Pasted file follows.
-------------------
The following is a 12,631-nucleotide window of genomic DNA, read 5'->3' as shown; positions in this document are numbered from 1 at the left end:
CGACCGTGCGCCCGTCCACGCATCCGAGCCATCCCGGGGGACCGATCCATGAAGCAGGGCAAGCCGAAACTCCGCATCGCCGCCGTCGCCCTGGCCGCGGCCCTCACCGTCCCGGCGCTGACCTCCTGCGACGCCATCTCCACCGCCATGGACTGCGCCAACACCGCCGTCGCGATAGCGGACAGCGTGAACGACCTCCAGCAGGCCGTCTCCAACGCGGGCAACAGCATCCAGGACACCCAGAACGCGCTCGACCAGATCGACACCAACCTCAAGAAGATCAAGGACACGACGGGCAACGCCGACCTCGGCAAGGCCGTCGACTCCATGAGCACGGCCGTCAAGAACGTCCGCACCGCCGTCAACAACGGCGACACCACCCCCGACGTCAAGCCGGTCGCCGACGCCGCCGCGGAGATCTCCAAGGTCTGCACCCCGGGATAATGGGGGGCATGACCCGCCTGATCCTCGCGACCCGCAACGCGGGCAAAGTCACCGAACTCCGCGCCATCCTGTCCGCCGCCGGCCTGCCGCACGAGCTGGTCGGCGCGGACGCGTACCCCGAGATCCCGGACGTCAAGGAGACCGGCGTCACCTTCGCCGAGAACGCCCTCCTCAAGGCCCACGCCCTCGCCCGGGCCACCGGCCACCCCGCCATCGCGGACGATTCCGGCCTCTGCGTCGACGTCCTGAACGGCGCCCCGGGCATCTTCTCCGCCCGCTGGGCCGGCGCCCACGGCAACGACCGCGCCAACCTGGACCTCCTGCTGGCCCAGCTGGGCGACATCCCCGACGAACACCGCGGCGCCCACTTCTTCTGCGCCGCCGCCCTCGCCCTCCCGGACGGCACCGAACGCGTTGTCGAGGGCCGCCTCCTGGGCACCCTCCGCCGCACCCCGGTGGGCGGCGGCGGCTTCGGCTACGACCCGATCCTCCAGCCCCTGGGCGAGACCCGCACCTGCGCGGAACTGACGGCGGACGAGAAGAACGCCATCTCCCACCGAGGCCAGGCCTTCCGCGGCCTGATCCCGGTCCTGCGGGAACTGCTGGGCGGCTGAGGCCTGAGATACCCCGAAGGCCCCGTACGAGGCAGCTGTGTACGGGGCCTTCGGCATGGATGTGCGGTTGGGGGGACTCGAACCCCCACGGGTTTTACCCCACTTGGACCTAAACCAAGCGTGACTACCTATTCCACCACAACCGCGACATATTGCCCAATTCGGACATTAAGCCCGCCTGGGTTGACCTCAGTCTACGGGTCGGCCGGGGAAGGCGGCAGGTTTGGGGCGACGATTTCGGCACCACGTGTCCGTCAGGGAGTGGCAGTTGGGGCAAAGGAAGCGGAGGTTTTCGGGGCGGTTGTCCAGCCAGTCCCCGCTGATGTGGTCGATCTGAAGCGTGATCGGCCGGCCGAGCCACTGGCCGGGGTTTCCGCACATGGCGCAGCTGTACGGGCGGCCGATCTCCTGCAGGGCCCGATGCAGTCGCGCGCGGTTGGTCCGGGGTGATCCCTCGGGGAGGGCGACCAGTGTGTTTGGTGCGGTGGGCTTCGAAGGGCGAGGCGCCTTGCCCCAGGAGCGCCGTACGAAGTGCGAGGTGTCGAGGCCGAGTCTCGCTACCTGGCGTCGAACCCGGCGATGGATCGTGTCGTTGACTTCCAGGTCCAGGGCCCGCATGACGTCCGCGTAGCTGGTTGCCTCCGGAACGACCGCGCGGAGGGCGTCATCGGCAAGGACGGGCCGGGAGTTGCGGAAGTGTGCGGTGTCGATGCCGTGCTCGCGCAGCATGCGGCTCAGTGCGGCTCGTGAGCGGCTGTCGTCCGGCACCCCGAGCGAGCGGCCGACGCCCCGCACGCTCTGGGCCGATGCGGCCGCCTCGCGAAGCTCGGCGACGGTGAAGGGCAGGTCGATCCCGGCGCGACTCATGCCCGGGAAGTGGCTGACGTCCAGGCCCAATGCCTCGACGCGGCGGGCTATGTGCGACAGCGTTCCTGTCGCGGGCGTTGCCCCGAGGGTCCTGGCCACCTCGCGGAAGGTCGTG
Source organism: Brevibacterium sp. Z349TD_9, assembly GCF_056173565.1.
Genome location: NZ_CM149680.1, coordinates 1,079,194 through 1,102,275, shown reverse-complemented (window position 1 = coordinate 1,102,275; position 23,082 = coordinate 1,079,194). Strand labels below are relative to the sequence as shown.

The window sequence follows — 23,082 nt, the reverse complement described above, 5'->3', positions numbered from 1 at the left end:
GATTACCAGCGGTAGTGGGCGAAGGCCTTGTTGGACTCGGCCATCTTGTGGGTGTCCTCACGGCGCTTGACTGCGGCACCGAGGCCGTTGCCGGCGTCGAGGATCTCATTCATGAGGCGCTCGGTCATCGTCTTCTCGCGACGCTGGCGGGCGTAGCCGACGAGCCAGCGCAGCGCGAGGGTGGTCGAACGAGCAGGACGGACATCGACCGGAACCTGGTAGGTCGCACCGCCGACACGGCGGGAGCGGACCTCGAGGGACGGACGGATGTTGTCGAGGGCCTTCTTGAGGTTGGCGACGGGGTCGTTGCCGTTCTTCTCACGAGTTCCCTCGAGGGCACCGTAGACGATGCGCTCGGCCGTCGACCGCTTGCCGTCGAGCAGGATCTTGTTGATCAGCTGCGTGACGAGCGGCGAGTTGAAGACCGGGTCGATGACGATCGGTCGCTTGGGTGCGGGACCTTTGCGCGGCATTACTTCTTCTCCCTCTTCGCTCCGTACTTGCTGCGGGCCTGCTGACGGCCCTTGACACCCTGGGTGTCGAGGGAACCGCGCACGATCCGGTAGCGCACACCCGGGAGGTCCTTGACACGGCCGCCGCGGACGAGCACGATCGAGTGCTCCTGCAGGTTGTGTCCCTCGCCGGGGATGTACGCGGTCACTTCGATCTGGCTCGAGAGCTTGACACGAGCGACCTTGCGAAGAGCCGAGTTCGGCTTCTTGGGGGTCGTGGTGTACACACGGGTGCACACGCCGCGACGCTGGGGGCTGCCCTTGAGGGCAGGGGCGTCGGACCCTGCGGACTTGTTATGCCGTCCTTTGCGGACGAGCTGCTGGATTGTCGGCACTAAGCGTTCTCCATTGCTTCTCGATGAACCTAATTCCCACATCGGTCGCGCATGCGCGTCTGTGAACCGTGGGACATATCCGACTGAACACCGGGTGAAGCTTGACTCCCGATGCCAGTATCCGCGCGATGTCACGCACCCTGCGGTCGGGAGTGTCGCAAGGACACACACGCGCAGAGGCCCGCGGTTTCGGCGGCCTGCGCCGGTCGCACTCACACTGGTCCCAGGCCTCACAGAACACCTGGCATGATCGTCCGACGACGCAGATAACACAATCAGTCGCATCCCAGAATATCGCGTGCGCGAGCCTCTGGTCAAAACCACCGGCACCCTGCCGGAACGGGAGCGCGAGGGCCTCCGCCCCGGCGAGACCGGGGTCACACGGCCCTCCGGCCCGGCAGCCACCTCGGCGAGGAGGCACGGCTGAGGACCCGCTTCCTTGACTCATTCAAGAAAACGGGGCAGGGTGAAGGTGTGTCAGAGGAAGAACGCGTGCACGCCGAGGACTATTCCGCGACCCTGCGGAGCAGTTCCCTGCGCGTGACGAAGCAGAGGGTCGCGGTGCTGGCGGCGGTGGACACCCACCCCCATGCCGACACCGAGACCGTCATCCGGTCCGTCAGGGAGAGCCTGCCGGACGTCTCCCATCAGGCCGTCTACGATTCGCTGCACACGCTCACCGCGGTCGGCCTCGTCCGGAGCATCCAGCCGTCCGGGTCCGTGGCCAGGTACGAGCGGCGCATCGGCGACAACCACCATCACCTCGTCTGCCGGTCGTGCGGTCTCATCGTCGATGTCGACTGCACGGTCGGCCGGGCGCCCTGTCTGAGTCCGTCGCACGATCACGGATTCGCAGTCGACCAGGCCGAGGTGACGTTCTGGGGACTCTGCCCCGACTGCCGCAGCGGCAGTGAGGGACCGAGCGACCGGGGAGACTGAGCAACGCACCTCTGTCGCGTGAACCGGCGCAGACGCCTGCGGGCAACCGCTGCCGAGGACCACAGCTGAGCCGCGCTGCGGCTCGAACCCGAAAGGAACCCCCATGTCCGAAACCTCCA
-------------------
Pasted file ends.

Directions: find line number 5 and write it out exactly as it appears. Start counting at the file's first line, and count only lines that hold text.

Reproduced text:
The window sequence follows — 23,082 nt, the reverse complement described above, 5'->3', positions numbered from 1 at the left end: